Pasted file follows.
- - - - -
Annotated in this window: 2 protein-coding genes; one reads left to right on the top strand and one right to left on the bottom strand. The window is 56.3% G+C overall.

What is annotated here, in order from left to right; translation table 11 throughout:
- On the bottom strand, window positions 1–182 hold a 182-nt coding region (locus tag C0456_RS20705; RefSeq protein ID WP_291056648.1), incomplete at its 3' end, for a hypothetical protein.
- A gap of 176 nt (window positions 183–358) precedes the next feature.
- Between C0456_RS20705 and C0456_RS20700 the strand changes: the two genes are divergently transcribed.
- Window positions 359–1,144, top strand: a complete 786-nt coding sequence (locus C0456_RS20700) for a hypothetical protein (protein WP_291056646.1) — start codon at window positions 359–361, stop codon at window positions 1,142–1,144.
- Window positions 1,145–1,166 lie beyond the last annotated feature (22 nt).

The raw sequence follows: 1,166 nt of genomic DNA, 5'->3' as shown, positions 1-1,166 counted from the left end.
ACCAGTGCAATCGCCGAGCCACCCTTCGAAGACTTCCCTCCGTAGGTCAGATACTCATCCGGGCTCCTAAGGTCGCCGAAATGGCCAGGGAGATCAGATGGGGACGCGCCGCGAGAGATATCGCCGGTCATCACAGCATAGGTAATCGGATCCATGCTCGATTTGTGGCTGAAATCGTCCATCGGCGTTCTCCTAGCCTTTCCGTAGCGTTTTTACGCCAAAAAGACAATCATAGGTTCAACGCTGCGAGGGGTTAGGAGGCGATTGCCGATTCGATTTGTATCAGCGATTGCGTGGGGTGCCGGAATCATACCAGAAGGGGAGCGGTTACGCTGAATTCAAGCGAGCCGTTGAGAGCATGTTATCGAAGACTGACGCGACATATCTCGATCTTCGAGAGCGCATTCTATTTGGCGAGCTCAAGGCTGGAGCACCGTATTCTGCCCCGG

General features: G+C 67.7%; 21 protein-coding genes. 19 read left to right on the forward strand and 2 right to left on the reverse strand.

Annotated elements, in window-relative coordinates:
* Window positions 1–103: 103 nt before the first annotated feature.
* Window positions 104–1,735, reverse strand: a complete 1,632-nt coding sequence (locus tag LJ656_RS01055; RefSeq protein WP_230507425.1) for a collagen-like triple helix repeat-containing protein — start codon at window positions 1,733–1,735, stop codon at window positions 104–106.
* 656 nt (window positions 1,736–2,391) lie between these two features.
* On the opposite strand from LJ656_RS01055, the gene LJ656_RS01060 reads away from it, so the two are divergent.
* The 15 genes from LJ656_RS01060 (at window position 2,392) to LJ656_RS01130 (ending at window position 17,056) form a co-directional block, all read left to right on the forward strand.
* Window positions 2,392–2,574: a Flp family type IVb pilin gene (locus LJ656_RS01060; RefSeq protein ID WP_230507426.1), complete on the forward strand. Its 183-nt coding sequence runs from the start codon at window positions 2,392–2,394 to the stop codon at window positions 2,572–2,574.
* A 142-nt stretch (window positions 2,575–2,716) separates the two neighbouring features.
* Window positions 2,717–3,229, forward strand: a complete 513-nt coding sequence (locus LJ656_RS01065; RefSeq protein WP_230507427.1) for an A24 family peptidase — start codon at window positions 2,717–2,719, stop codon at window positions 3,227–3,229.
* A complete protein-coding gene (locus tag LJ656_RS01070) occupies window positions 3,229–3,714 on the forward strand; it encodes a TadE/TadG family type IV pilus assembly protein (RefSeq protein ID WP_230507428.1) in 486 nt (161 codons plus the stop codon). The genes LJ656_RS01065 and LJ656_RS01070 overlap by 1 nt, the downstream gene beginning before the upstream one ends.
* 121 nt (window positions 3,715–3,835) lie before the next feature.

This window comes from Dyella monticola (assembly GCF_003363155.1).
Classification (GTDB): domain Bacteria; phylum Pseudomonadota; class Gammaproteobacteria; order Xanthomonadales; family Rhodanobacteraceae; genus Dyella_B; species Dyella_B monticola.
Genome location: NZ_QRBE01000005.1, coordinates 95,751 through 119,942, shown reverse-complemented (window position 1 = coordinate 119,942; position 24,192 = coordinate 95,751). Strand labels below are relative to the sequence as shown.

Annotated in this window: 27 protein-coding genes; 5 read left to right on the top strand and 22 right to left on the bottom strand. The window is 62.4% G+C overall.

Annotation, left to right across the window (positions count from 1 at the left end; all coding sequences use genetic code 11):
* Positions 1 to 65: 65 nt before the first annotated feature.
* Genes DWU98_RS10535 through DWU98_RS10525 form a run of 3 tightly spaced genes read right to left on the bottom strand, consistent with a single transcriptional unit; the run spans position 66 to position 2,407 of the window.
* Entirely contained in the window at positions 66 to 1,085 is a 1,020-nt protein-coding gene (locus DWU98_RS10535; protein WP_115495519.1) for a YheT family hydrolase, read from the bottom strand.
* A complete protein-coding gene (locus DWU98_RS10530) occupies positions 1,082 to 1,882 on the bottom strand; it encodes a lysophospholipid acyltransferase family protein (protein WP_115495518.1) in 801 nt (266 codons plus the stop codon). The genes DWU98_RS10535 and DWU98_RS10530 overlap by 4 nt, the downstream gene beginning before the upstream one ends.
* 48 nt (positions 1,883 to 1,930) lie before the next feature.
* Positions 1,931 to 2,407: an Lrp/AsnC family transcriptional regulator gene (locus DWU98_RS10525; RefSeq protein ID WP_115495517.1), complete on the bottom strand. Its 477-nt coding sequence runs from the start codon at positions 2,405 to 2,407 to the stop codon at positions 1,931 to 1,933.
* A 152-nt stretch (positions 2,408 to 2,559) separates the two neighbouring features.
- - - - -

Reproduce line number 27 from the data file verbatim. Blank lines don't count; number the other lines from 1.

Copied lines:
* Positions 1 to 65: 65 nt before the first annotated feature.